Geology Of Natural Disasters

Geology Of Natural Disasters Geology Of Natural Hazzards 
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Tsunamis are triggered by?
 
subduction zones
what is a subduction zone?
 
long narrow srip of lithosphere where one tectonic plate move benith the other
Processes
 
internal and external
Process
 
ways in which events effect the earths surface
Hazzard
 
natural process that threatens human life or limb
risk
 
the probablu severity that a destructice event will occur mulitplied by the likelyhood of the event
mitigation
 
efforts to prepare for disasters and to minimize harmful effects
geological cycle has four parts which are
 
tectonic
rock
hydrologic
bigeochemical
tectonic cylce
 
large scale geological processes that deform the earths crust
outer most layer of the earth?
 
lithosphere
level below lithosphere
 
asthenosphere
plate boundary types
 
divergent
convergent
transorm
reasons damage from natural disasters are increasing
 
population growth
magnitude and frequency of events
befits of natural disaster
 
floods=new sediment
volcano= new land
earthquake=mountain range
earthquakes
 
movement on faults
epicenter
 
point on the surface of the earth directly above the fault rupture or focus
fault types
 
strike slip

dip slip
ice age caused by
 
tilt, precission, ecentricity
4 reservoirs of earth system
 
atmosphere
hydrosphere
solid earth
life
Galia theory
 
all life and all the material parts of the earths surface make up a single system a kind of meta organism and a living planet
physiology
 
brach of bio that deals with activitiesd of life and the physical chemical phenonmeon involved
father of geology
 
james hutton
Thomas Midgely
 
greatest impact on the earth, leaded gasoline and fist chloroflurocarbins
Managing earth requires (4)
 
technical
ethical
economical
enviornmental
|Risk Analysis
 
1) understand the hazzard

2) acess the risk from the hazzard in a particular area
Risk Managment
 
minimize risk by reducing probablility and severity of hazzards
cost benifit anaysis
main factors that conrol how severe an event is
 
intensity
duration
rate of change
managing population decline
 
immigration
raise retirment age
encourage women to have more children
managing population growth
 
regulations
education on birth control
provisions of contraception
eduactation of women
industrilization
more disasters because
 
population growth
land pressure
urbanization
inequality
climate change
political change
economic growth
technological innovation
local expectations
global interdependence
Understanding the hazzard
 
what causes earthquakes
where do they occur
what energy to they release
what causes damage
Elastic rebound theory
 
rigid part of the earth can store elastic energy. when you apply stress it bounces back when you apply too much to breaks
seismometers allow
 
detect energy from a quake
measure distnace to a quake
measure energy releases
first seismometer
 
april 17, 1889
san francuscio sit on what fault
 
san andreas fault
two types of surface waves
 
love waves
reyleigh waves
Body waves
 
p waves: primanry push and pull
s waves: secondary shear
the more elastic the material
 
higher the sesmic velocity
more dense a material
 
lower the sesimic velocity
s waves travel at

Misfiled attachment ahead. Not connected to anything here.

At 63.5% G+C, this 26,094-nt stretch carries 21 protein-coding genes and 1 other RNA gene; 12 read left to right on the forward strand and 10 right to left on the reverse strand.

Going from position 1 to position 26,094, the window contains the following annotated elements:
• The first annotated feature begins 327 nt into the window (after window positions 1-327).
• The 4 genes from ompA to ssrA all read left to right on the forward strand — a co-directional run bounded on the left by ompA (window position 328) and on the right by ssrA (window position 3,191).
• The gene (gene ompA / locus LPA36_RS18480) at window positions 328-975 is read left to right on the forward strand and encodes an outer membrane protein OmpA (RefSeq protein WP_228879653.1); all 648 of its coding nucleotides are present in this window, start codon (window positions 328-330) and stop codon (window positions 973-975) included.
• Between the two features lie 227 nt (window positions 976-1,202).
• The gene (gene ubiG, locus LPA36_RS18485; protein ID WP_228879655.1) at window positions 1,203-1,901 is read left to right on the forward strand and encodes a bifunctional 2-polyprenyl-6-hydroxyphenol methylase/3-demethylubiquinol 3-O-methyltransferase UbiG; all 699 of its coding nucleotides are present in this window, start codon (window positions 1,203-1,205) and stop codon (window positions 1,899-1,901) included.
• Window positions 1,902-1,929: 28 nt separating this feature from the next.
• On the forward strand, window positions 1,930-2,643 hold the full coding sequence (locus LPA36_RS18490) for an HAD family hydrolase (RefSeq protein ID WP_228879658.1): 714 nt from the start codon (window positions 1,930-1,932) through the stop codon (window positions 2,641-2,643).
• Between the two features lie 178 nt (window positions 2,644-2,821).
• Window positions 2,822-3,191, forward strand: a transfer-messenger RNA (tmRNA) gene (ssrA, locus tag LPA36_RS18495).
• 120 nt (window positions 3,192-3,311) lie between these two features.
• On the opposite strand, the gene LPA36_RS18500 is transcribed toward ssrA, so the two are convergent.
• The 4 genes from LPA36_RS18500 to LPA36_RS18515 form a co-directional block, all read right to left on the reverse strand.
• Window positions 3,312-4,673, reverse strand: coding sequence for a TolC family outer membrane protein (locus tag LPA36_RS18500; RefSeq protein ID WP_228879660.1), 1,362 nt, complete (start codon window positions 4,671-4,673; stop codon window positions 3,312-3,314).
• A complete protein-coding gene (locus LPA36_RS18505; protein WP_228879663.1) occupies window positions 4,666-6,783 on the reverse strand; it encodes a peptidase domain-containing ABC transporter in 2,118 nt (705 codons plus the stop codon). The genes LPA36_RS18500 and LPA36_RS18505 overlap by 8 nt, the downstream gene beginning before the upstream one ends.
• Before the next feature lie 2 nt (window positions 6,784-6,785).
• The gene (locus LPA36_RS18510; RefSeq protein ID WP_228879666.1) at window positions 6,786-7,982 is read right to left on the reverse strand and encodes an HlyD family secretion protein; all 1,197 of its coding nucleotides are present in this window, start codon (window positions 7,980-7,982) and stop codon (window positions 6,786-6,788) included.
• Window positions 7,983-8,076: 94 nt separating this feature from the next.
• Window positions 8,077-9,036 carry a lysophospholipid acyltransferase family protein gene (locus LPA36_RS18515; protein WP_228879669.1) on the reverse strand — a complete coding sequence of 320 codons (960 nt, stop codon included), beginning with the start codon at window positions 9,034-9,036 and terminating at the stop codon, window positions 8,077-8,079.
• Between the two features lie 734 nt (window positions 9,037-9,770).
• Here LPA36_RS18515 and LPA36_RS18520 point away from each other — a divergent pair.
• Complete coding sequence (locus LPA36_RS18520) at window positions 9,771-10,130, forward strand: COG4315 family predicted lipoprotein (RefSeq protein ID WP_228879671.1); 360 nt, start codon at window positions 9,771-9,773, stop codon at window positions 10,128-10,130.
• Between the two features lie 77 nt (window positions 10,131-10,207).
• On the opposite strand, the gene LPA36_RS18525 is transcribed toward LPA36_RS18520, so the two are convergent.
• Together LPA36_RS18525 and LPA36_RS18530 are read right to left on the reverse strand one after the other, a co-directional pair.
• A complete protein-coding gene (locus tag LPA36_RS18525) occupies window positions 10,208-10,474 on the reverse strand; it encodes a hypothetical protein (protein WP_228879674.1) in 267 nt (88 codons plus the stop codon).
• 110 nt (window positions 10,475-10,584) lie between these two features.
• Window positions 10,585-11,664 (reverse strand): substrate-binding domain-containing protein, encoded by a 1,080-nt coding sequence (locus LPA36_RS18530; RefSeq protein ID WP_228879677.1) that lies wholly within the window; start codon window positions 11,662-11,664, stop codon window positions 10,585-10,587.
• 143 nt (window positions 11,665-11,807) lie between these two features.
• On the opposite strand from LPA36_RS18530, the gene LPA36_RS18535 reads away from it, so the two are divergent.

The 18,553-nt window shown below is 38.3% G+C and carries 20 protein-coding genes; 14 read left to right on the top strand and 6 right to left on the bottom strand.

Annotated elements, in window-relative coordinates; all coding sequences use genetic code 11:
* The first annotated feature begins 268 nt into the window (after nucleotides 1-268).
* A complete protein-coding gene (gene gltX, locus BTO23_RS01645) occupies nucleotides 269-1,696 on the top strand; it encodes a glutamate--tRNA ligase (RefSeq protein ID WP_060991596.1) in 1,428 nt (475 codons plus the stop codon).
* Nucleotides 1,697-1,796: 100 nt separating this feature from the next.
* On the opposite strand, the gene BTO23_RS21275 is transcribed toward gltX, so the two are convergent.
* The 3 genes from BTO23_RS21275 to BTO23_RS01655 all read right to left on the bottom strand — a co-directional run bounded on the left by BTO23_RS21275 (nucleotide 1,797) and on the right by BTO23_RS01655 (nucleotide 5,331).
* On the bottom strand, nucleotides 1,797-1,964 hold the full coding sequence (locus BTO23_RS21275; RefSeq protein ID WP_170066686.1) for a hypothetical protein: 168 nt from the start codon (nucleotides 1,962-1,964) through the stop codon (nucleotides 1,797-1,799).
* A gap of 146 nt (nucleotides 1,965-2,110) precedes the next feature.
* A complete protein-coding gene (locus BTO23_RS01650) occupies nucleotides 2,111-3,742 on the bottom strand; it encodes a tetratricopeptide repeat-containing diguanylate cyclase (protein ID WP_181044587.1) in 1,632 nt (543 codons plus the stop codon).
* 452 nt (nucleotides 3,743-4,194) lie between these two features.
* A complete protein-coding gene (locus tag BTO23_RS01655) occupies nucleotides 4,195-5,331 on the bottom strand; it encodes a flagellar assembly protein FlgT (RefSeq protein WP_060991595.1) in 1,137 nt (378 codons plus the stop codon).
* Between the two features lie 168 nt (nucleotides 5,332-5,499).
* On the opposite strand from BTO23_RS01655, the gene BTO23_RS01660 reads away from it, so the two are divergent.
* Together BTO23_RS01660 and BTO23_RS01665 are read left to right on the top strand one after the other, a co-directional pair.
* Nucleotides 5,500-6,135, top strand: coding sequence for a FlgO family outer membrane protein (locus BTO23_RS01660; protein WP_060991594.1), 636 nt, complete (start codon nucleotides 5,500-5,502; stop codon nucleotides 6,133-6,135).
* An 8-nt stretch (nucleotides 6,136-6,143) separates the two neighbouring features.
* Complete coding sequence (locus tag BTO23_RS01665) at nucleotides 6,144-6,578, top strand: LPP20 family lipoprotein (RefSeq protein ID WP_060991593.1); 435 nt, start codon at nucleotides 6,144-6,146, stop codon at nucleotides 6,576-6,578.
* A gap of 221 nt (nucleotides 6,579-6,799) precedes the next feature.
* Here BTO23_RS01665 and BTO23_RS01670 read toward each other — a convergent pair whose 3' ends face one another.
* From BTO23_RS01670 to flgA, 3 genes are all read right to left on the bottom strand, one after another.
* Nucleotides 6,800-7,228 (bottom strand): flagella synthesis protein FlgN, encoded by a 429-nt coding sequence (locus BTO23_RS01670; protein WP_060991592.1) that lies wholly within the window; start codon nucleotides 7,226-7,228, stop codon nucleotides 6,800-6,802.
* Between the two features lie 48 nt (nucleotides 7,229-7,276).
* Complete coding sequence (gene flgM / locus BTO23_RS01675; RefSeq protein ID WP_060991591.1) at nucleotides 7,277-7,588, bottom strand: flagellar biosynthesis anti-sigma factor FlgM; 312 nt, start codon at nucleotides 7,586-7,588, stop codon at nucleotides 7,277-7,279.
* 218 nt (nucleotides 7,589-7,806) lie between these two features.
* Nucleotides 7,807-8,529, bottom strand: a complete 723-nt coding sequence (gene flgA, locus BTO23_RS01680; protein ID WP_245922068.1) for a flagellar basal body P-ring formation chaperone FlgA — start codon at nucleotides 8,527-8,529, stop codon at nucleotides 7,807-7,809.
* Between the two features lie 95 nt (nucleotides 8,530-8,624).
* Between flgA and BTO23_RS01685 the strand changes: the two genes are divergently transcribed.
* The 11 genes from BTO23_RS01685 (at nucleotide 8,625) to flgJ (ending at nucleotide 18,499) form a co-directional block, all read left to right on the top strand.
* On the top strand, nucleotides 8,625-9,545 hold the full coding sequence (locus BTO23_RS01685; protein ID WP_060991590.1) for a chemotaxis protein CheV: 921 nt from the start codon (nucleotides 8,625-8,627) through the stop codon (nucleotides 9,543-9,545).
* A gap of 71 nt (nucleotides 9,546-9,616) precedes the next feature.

3.3 km per sec
p waves travel at
 
5.6 km per sec
why do earthquakes only occur in the outer 10% of the earth
 
only part that is rigid enough to experience brittle failure
how do we estimat energy from a quake
 
measure intensity based on obsrved damage: modified mercalli scale
richter magnitude
Modified Mercalli Scale
 
based on observed damange, subjective, depends on how close people are, varies based on distance to epiceter
Richter Magnitude
 
quantitative measure of energy released determined frim the maximum amplitude (surface waves) on seismogram
damage is a direct consequence of
 
surface wave motion
amount of damage is proportional to
 
distnace from quake (inversly)
magnitude of quake (directly)
surface faulting
 
fault will be disrupted by the tearing motion
Ground shaking
 
greatest threat to buildings and people
Material Amplification
 
sesimic velocity changes when going from one medium to another
after shock
 
smaller earthquakes that occur soon after the main shock with epicenters in the same area as the main shock
Ground Failure
 
land slides and liquefaction of soils
Tusunami
 
generated by earthquake at sea
earthquake hazzard
 
ground faulting
earth shaking
afdtershock
material amplification
ground failure tsunami
fires
disruption of water
disease
dam construction
 
water changes stress regime on faults, water can lubricate faults
mining
 
underground blasting can destabilize rocks which can lead to earthquakes
Assess seismic risk of area
 
locate and determine nature of faults in the area
determine what type of fault
study history of quakes
set up seismometers
deterimne reccurence interval
Law of Superposition
 
for sediment layers the oldest aare on the bottom and the youngest on top
Law of Cross-cutting relationship
 
fault cuts across the layers there for the fault is younger then the layers
carbon 14 data
 
can be used to deterimine when the fault last move
Preventative measures
 
appply land planning and zoning
apply building codes
set up emergency response plans
what causes faults
 
stress on rock in earth
what causes stress in earth
 
release of earths internal heat
how is heat released to the surface
 
conduction and convection
radiation
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